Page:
“People who don’t realize how special he is don’t know what it takes to be a good quarterback,” Morris said. “If you see him throw or turn on his film, you see right away how special he is and why he got recruited so early. One of the most impressive things about Drew is, as human beings we’re impressed with ourselves and Drew never seems impressed with himself. Which is a unique quality in anyone, especially a young kid.”
Morris played quarterback at Ole Miss and has worked with signal-callers such as Eli Manning, AJ McCarron, Matt Barkley and the New York Giants’ 2019 first-round draft pick, Daniel Jones from Duke.
Pyne continues to work with Morris in person a couple of weekends a year during the offseason.
Coming into school with those expectations, even kids in his class were intrigued.
“I heard about Drew Pyne at the end of eighth grade going into freshman year,” New Canaan junior lineman Matt Rigione said. “It was kind of exciting to meet him with all the hype around him. To be honest, he’s been a great guy with a great personality. It’s been a real pleasure playing with him the last couple years. He’s not obnoxious and I would never think based on his personality he was a DI recruit. He’s just a normal guy”
When Morris talks about Pyne, he constantly references his “twitch.”
“His twitch — his natural quick agility — is the best I’ve ever seen,” Morris said. “Drew Pyne is the twitchiest kid I’ve ever worked with. He’s the best I’ve ever had in that one area. In the NFL, guys like Eli Manning, Tom Brady and Aaron Rodgers have great twitch. Drew has Kyler Murray-type skills and twitch.”
Morris said while Pyne’s twitch is special, his mental makeup is not far behind.
“We always try to steer away from kids getting early exposure because they aren’t ready for it,” Morris said. “There is a lot of jealousy around exposure and kids who have early success, and it takes a special kid to absorb that and not be influenced by it. Drew has a unique mental makeup that is very special.”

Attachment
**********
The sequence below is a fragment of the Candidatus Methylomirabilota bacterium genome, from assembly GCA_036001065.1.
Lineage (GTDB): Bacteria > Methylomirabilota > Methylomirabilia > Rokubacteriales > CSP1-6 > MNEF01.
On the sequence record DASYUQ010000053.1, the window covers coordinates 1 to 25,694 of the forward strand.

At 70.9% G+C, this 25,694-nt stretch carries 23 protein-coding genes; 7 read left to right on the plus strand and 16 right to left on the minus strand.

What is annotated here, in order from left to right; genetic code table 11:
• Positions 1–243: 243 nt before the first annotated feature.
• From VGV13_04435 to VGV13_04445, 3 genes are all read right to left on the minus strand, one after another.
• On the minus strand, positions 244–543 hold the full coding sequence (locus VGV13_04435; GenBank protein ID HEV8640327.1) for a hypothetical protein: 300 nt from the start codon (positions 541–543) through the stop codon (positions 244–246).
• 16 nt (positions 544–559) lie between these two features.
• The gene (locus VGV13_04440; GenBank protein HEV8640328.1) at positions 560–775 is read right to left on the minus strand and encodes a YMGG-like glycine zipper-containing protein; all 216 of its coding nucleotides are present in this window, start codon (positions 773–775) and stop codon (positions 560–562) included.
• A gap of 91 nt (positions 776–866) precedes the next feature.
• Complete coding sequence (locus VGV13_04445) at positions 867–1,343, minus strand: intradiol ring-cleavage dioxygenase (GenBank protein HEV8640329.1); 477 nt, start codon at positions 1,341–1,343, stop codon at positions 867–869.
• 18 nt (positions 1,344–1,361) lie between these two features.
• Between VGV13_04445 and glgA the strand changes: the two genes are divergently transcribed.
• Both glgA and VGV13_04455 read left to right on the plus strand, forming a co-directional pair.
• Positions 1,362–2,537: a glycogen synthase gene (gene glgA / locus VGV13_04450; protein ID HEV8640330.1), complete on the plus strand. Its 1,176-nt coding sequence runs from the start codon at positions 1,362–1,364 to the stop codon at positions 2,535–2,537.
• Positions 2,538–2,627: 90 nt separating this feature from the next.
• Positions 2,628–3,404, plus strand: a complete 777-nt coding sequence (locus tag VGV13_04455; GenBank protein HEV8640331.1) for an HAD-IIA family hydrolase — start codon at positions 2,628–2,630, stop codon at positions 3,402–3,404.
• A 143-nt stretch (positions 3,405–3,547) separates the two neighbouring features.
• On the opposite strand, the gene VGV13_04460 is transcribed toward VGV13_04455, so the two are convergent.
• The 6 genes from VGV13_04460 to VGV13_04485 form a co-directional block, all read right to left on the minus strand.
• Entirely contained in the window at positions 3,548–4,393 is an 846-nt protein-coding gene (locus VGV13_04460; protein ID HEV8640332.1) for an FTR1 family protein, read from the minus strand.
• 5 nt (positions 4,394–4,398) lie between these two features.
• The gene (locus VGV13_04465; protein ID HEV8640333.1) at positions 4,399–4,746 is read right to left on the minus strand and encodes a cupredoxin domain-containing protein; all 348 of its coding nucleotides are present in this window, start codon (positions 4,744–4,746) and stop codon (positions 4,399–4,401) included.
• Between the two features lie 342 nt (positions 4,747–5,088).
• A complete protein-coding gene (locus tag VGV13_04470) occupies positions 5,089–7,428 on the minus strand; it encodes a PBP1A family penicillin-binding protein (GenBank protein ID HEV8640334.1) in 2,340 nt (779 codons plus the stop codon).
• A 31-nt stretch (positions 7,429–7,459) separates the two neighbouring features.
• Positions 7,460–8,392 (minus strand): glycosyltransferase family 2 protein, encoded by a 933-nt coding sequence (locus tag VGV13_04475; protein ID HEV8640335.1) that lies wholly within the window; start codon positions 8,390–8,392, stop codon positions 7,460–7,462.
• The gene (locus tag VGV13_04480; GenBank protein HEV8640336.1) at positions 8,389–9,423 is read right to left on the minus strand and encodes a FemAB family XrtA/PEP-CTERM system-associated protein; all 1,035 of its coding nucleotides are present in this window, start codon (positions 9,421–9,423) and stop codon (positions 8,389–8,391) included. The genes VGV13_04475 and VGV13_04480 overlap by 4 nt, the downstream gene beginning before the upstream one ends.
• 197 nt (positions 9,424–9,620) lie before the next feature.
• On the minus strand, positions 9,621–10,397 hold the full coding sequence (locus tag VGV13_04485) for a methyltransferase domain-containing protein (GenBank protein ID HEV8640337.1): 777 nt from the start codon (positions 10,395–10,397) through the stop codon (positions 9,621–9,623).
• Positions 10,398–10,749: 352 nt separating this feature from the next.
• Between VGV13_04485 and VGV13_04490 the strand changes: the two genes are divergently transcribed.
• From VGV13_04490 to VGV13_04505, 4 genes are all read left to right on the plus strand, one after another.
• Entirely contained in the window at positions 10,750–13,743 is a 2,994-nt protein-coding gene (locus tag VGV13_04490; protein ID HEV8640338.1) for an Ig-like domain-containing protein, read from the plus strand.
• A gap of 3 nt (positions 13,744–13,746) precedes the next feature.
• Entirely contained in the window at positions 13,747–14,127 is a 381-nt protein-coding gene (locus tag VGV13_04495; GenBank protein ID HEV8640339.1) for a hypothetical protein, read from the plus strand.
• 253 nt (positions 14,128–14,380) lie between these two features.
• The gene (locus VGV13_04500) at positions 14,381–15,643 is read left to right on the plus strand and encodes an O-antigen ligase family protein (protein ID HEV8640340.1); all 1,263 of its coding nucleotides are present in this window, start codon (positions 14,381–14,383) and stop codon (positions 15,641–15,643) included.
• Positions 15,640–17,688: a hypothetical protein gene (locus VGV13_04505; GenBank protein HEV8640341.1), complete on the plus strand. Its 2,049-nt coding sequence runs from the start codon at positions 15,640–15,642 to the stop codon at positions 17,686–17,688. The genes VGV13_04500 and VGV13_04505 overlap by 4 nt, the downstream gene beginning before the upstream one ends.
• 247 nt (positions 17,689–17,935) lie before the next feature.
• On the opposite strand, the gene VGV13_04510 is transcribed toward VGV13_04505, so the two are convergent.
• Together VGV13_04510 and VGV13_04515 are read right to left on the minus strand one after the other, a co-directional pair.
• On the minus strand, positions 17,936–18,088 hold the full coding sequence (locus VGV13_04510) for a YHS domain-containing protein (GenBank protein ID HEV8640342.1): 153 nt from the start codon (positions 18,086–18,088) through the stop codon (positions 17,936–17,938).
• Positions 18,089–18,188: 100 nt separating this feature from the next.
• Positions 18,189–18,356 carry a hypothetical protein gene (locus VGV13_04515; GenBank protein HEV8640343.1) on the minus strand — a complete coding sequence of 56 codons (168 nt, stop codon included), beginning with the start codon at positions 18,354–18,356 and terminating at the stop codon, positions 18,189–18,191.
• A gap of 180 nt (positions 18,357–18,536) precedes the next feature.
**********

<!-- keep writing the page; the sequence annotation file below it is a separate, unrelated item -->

In his three-plus decades at New Canaan, Marinelli never had a freshman play on the varsity football team at any position, never mind quarterback.
“It’s unheard of,” Marinelli said. “He wasn’t going to start. We had a senior quarterback, but he hurt his ankle. The backup senior we had that year, who was a tremendous team kid, Spencer Williams, said ‘He’s better than me.’ He knew. It shows you the kind of kids we have that would say that about a freshman taking his spot.”
The teammate’s faith in Pyne was rewarded.
As a freshman, he threw for 2,347 yards and 26 touchdowns with 430 yards rushing, helping lead the Rams to the Class L championship.
His numbers improved in each category his sophomore and junior seasons.
“He is just a winner; he just wants to win,” Marinelli said. “His best games are against the better teams. When things go bad, he puts it into another gear. Sometimes, it’s insurmountable for our team, but he never thinks it’s insurmountable for him. He has that fight. He has that certain thing you look for in competitors at a high level.”
There are many, many adjectives that could be used to describe Drew Pyne, but content isn’t one of them.
In the weight room he is now hanging with the linemen.
“He works very hard,” Rigione said. “He likes to be in the weight room. A few weeks ago, he did 315 for 3 on squat, which is insane for a guy of his size. He lifts with me on the same rack. It’s always impressive to see what he can do.”
Pyne has increased his strength, but not at the cost of his twitch. Pyne feels he can throw harder now and has increased his speed so much that the New Canaan coaches feel he is the fastest player on the team.
As a freshman, he weighed 146 pounds at the end of the season and recalled playing in the Turkey Bowl and being most thankful that Darien’s 6-foot-6, 315-pound lineman Andrew Steuber did not get any hits on him.
With a commitment to eating right while adding weight, Pyne is now up to 194 pounds, with increases in speed and power across the board.
IRISH EYES ARE SMILIN’
Pyne has not signed — that will not come until February of 2020 — but he is committed to play at Notre Dame, fulfilling a lifelong dream.
“There is a video of me from when I was like 3 standing on a bed watching ‘Rudy’ and chanting ‘Rudy, Rudy’ as he’s being carried off the field. It was kind of a lifelong dream that I’ve had and a goal that I’ve had and I am very lucky to be a part of the team,” Pyne said. “My brother and I grew up in the same room and we’d wake up and try to go play our PlayStation 2, and whoever woke up first would go play ‘NCAA Football.’ For some reason, I was always Notre Dame. Then I saw Brady Quinn on TV and fell in love watching him play. Then I got his jersey.”
As excited as he is about heading to play for the Irish, Pyne knows his toughest task lies ahead of him.
“It was very cool to commit, but at the same time I have another season of high school to play. I’m going to a school I love, but I still have to play and work hard, otherwise none of this matters,” he said. “Signing there guarantees nothing. There are guys in the class above and below who I will be competing with for that job. The way I think of it was that an offer or a scholarship was just an opportunity to compete with four or five other guys, especially at quarterback. When you’re going to a prestigious school like Notre Dame, there are guys who are there who are all going to be very good.”